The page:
Then again, I shouldn't nitpick what's ostensibly a catch-up episode. After all, in this episode we got to see what it was like behind the scenes for Ozzie Guillen and the Marlins' front office during Ozzie's "I love Castro" fiasco. We got to see Ozzie rip Heath Bell to his face when Bell whines that he isn't getting enough support from his team. "You fucking blow," Ozzie tells him. "Every motherfucker who is a Marlins fan doesn't want you on the mound tonight. The owner, the general manager, the fucking supervisor, the scouts, my wife, my kids, nobody wants you in the ninth."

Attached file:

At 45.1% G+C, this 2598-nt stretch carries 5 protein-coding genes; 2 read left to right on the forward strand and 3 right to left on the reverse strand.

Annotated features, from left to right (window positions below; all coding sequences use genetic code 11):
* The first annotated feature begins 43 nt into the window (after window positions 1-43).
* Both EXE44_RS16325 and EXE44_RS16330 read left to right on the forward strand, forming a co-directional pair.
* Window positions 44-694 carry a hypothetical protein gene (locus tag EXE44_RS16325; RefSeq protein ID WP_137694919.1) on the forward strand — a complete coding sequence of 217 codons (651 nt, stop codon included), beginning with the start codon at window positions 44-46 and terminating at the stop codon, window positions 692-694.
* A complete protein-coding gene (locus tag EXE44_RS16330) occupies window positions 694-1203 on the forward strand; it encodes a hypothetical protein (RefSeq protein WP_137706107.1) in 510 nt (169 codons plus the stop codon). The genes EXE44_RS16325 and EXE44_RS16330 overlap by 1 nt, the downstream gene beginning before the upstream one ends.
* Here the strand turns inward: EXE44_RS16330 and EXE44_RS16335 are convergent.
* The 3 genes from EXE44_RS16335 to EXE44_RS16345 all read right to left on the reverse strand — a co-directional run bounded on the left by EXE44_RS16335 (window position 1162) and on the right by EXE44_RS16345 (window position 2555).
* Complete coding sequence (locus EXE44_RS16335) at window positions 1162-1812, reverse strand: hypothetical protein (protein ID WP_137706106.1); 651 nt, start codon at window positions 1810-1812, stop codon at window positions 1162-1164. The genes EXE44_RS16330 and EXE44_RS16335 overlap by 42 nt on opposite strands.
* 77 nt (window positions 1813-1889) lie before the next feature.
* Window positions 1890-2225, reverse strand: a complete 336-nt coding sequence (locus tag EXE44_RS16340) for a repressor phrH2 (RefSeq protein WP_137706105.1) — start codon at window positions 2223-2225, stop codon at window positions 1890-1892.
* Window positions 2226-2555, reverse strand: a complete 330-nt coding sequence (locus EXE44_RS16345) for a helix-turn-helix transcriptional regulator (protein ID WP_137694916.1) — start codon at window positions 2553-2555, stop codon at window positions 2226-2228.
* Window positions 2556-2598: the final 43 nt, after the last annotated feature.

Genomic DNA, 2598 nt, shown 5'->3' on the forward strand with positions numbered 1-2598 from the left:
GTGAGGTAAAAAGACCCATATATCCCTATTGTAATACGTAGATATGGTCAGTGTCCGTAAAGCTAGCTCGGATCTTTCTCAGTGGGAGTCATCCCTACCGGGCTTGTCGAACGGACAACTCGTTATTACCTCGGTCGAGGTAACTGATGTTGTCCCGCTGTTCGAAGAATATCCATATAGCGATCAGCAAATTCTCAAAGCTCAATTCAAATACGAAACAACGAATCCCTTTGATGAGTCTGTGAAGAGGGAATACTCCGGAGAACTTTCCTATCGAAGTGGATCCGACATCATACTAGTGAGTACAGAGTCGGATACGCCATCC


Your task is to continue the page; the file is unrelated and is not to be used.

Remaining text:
Did I mention there was swearing? The swearing is actually pretty cool when it comes from Ozzie, because he's being himself, and we get to see a side of these guys that's hidden on ESPN and MLB Network. But there were a few moments when one of the Marlins players, clearly realizing the camera was on him, attempted to say something edgy and cool and failed miserably to make it sound natural. One such moment came from otherwise irrelevant utility man Greg Dobbs, who actually uttered these words: "People say it's only fun when you're winning, right? Hey, the winning is the end result. You know what's fun? You know what's really fun? Playing the game right. Playing the FUCKIN battle! Playing the game right as a team. Moving a fucking runner over, taking a guy out on a double play. I mean its fuckin em' up, cleaning his clock. Running fucking hard down the line on a normal ground ball. That's the shit."